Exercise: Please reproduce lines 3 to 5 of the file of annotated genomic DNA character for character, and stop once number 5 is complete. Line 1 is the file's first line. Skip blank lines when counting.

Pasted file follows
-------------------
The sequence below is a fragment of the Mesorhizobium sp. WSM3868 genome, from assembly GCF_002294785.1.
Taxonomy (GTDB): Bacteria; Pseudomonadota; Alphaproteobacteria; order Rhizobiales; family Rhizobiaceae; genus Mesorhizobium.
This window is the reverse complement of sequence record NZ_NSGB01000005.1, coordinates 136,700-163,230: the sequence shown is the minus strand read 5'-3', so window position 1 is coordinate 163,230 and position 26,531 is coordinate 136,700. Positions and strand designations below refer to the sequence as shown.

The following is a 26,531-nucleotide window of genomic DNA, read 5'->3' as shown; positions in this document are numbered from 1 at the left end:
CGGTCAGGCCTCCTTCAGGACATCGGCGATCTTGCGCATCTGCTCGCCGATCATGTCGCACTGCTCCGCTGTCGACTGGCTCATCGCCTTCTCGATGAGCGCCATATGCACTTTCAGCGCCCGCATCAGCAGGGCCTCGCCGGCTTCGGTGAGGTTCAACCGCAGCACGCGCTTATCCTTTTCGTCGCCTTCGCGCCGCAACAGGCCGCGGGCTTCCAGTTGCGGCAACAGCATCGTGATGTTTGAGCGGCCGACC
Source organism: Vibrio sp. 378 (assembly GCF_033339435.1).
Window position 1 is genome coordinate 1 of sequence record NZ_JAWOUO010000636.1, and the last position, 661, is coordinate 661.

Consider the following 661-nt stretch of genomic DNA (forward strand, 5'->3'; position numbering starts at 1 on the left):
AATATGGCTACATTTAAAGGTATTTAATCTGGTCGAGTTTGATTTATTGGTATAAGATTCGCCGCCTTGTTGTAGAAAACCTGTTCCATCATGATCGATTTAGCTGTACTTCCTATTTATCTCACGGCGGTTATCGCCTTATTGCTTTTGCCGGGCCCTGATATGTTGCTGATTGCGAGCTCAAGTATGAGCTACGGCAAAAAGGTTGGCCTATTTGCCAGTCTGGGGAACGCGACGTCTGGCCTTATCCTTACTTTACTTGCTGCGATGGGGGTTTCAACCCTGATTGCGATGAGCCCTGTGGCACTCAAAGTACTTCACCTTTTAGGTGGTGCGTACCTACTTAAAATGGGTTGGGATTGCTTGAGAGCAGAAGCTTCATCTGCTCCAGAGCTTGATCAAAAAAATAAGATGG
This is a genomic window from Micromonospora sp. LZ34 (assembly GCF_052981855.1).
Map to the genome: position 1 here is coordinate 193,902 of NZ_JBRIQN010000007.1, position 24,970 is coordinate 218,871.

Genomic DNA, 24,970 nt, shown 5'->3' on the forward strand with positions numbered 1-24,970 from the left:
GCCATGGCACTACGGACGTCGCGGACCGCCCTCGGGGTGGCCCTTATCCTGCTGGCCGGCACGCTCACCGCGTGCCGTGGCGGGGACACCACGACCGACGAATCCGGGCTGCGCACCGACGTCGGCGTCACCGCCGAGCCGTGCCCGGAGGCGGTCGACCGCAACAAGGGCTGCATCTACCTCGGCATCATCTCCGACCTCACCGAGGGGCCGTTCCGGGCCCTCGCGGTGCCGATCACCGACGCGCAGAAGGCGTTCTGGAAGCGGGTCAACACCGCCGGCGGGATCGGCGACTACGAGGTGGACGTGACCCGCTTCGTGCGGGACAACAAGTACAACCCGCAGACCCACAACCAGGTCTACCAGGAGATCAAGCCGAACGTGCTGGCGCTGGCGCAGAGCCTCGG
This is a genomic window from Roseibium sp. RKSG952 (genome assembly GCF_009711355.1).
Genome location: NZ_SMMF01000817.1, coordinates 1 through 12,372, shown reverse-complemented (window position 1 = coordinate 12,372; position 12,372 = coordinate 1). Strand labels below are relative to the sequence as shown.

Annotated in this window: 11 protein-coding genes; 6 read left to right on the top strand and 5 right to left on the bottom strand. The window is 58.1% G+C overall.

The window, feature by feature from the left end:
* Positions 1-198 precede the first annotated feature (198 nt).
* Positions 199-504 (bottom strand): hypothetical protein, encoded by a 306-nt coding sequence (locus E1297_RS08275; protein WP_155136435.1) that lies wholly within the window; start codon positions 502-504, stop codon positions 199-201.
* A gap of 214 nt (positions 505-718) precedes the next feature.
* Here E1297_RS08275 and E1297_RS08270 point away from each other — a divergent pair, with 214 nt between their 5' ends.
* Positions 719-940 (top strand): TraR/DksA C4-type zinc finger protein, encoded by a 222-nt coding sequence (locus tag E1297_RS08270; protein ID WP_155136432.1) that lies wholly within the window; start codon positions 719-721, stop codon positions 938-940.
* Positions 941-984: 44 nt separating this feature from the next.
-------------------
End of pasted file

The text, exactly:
This window is the reverse complement of sequence record NZ_NSGB01000005.1, coordinates 136,700-163,230: the sequence shown is the minus strand read 5'-3', so window position 1 is coordinate 163,230 and position 26,531 is coordinate 136,700. Positions and strand designations below refer to the sequence as shown.

The following is a 26,531-nucleotide window of genomic DNA, read 5'->3' as shown; positions in this document are numbered from 1 at the left end:
CGGTCAGGCCTCCTTCAGGACATCGGCGATCTTGCGCATCTGCTCGCCGATCATGTCGCACTGCTCCGCTGTCGACTGGCTCATCGCCTTCTCGATGAGCGCCATATGCACTTTCAGCGCCCGCATCAGCAGGGCCTCGCCGGCTTCGGTGAGGTTCAACCGCAGCACGCGCTTATCCTTTTCGTCGCCTTCGCGCCGCAACAGGCCGCGGGCTTCCAGTTGCGGCAACAGCATCGTGATGTTTGAGCGGCCGACC